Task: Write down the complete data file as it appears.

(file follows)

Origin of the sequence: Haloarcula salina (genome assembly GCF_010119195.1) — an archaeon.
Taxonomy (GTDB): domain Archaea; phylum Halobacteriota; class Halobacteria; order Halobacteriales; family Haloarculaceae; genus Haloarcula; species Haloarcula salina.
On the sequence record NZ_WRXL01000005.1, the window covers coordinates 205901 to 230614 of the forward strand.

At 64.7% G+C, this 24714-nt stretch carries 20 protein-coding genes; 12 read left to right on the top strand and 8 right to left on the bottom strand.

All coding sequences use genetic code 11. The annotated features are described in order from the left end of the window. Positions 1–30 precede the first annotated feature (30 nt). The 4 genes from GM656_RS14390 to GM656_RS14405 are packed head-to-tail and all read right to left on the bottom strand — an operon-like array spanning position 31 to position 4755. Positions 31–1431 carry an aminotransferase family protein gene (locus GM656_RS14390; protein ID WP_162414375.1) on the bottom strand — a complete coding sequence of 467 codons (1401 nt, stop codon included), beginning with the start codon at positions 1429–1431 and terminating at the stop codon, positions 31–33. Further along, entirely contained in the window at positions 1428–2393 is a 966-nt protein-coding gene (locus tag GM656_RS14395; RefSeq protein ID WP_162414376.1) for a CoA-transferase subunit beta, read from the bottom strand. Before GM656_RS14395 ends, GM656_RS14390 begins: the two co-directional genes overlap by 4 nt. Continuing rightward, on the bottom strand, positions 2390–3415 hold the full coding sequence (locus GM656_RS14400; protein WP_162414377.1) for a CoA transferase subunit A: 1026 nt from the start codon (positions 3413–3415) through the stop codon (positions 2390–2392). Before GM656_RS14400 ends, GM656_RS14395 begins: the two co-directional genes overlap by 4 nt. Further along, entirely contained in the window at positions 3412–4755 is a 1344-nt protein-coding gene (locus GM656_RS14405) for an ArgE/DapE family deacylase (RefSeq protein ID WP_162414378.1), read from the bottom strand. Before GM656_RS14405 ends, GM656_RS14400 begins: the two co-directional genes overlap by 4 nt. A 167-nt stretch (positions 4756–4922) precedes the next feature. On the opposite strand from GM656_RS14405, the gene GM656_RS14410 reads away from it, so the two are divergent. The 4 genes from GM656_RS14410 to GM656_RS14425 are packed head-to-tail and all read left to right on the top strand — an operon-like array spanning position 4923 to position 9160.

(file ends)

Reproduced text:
Origin of the sequence: Haloarcula salina (genome assembly GCF_010119195.1) — an archaeon.
Taxonomy (GTDB): domain Archaea; phylum Halobacteriota; class Halobacteria; order Halobacteriales; family Haloarculaceae; genus Haloarcula; species Haloarcula salina.
On the sequence record NZ_WRXL01000005.1, the window covers coordinates 205901 to 230614 of the forward strand.

At 64.7% G+C, this 24714-nt stretch carries 20 protein-coding genes; 12 read left to right on the top strand and 8 right to left on the bottom strand.

All coding sequences use genetic code 11. The annotated features are described in order from the left end of the window. Positions 1–30 precede the first annotated feature (30 nt). The 4 genes from GM656_RS14390 to GM656_RS14405 are packed head-to-tail and all read right to left on the bottom strand — an operon-like array spanning position 31 to position 4755. Positions 31–1431 carry an aminotransferase family protein gene (locus GM656_RS14390; protein ID WP_162414375.1) on the bottom strand — a complete coding sequence of 467 codons (1401 nt, stop codon included), beginning with the start codon at positions 1429–1431 and terminating at the stop codon, positions 31–33. Further along, entirely contained in the window at positions 1428–2393 is a 966-nt protein-coding gene (locus tag GM656_RS14395; RefSeq protein ID WP_162414376.1) for a CoA-transferase subunit beta, read from the bottom strand. Before GM656_RS14395 ends, GM656_RS14390 begins: the two co-directional genes overlap by 4 nt. Continuing rightward, on the bottom strand, positions 2390–3415 hold the full coding sequence (locus GM656_RS14400; protein WP_162414377.1) for a CoA transferase subunit A: 1026 nt from the start codon (positions 3413–3415) through the stop codon (positions 2390–2392). Before GM656_RS14400 ends, GM656_RS14395 begins: the two co-directional genes overlap by 4 nt. Further along, entirely contained in the window at positions 3412–4755 is a 1344-nt protein-coding gene (locus GM656_RS14405) for an ArgE/DapE family deacylase (RefSeq protein ID WP_162414378.1), read from the bottom strand. Before GM656_RS14405 ends, GM656_RS14400 begins: the two co-directional genes overlap by 4 nt. A 167-nt stretch (positions 4756–4922) precedes the next feature. On the opposite strand from GM656_RS14405, the gene GM656_RS14410 reads away from it, so the two are divergent. The 4 genes from GM656_RS14410 to GM656_RS14425 are packed head-to-tail and all read left to right on the top strand — an operon-like array spanning position 4923 to position 9160.